An extensively discussed proposal
These provisions, which structurally affect decision-making, have been extensively debated in the Council of the EU and in the European Parliament, where the initial proposal has been significantly amended, as well as by actors from the private sector. Most stakeholders do acknowledge that effective coordination is needed to successfully achieve the Internal Energy Market while raising the share of intermittent renewable sources of energy in the European energy mix. The European association of TSOs (ENTSO-E) however stresses that Member States remain politically responsible for the security of supply, and that a splitting of decision-making powers would therefore lead to political and legal gaps. The European Parliament report was written by K. Karins (a Latvian MEP from the European People’s Party), leading to a vote in the Parliament’s ITRE Committee on February 21st 2018, which renamed the Regional Operational Centres to Regional Cooperation Centres in order to underline that TSOs will remain the key stakeholders for secure system operation. In contrast with this rebranding, the ITRE Committee voted to reinforce the independence of this new entity without hampering its capability to take binding decisions: “the regional coordination centres shall act independently from individual national interests and from the interests of transmission system operators”. If voted as such during the April plenary, the European Parliament will stand in favour of the emergence of a partially-independent regional entity with strong competencies to ensure the security of power supply over the continent. On the other hand, the Council of the European Union amended the text so as to reduce the ability of this entity to take binding decisions and to postpone to 2025 the deadline for the implementation of these provisions. In contrast with the ITRE report, Member States advocate to keep the TSOs at the heart of the decision-making structure, starting with the geographical scope as the Council proposes to let TSOs submit the initial proposal on the region covered by the coordination centres.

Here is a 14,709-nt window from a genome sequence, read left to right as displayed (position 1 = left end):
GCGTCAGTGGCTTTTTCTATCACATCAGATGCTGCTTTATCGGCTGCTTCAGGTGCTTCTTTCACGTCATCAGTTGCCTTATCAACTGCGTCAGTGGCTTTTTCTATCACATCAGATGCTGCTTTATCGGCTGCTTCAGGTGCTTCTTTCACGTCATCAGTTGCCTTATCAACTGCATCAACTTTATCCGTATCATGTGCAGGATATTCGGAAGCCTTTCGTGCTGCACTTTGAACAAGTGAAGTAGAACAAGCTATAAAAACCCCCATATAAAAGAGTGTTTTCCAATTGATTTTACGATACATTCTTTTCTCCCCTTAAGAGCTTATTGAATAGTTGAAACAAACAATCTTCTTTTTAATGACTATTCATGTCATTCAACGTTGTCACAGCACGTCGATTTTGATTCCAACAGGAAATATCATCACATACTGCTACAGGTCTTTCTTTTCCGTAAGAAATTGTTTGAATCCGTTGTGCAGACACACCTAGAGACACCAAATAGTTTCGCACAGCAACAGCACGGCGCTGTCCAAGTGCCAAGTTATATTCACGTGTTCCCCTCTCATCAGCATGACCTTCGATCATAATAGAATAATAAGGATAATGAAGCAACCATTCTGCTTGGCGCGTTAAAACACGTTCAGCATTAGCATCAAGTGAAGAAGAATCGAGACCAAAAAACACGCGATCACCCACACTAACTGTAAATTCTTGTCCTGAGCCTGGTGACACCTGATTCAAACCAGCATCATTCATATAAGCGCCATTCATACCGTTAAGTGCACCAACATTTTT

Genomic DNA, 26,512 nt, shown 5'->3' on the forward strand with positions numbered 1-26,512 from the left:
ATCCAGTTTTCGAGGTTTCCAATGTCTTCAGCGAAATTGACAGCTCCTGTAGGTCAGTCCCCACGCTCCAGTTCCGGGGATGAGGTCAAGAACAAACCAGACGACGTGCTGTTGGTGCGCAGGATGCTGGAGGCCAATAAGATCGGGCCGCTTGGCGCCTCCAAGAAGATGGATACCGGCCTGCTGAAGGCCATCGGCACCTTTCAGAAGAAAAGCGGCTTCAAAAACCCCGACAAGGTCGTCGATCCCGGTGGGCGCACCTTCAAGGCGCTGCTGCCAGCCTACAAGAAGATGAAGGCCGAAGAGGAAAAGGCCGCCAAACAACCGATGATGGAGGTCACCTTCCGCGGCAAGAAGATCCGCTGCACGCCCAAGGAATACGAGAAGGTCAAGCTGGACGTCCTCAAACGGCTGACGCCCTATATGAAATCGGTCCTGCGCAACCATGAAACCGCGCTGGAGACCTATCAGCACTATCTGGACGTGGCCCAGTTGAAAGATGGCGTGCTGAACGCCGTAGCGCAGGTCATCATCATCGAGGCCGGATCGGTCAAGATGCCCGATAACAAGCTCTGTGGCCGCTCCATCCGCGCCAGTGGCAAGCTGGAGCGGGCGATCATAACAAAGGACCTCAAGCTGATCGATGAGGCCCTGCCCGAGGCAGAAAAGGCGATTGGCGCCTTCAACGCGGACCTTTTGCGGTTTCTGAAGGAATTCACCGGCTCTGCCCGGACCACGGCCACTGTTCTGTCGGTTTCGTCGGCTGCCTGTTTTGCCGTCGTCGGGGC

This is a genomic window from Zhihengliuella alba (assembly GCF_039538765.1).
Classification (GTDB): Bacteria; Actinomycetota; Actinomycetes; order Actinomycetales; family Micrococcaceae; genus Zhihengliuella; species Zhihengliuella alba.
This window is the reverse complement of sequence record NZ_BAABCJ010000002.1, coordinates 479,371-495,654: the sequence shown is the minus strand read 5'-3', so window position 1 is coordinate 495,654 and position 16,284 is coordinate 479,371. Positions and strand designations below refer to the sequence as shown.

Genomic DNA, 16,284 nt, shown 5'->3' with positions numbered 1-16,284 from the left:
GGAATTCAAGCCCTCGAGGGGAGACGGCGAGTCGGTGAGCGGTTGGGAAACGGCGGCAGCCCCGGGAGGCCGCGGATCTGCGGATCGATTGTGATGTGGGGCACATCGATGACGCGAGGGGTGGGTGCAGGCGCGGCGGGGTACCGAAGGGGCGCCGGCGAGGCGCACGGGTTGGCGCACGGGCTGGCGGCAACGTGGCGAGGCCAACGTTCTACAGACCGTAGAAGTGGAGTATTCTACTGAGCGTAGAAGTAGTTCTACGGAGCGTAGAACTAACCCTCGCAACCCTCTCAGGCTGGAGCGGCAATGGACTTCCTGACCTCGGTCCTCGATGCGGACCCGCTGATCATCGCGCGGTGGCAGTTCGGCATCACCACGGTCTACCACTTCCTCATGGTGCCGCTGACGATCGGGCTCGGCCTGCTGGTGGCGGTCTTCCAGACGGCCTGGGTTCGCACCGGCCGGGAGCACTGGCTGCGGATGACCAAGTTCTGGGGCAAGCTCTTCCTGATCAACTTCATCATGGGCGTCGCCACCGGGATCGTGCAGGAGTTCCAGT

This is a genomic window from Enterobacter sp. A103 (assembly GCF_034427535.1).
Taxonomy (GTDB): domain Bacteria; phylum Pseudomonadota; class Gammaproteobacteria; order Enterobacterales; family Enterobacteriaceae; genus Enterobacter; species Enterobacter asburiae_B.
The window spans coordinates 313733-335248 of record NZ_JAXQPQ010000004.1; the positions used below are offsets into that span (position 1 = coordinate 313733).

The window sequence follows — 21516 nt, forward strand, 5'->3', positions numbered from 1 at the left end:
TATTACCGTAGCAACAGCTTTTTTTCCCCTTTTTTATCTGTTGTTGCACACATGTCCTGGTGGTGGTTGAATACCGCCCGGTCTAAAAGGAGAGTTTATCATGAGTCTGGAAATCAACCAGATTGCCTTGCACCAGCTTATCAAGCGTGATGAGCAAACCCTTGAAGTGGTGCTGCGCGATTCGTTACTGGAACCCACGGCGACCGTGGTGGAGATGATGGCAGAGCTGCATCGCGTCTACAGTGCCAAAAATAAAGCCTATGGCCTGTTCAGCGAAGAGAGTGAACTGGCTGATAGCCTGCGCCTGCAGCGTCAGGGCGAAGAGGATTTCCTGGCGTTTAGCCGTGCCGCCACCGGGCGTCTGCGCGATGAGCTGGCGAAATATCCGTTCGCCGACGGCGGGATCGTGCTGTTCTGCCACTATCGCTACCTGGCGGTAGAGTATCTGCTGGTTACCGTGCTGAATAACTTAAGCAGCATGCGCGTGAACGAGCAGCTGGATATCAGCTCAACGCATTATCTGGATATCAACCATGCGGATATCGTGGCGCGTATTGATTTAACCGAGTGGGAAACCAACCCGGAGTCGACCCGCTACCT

In fine, if the interinstitutional negotiations will be critical to determine the governance approach of these cooperation centres, they should nevertheless endorse the emergence of mandatory regional entities with binding competences over national stakeholders. These new transnational stakeholders will need to prove their relevance by striking a delicate balance between macro analyses at the regional level while taking into consideration issues that might emerge at a local stage through the TSO’s operational expertise. All in all, this development breaks a new ground in the integration of the EU power market and lays the first milestone towards the development of an EU principle of solidarity for power supply.
European Commission, Press release: Clean Energy for all Europeans – unlocking Europe’s growth potential (link)
European Commission, Proposal for a revised electricity regulation
European Parliament, Report for a regulation on the internal market for electricity (recast) - link
ENTSO-E, Clean energy Package: ENTSO’s position on the ROC proposals - link
Council of the European Union, General Orientation on the regulation on the internal market for electricity (recast)
Hooghe Liesbet, and Gary Marks. Multi-level governance and European integration. Rowman & Littlefield, 2001.
Gary Marks, Structural Policy and Multilevel Governance in the EC. In A. Cafruny, & G. Rosenthal (Eds.)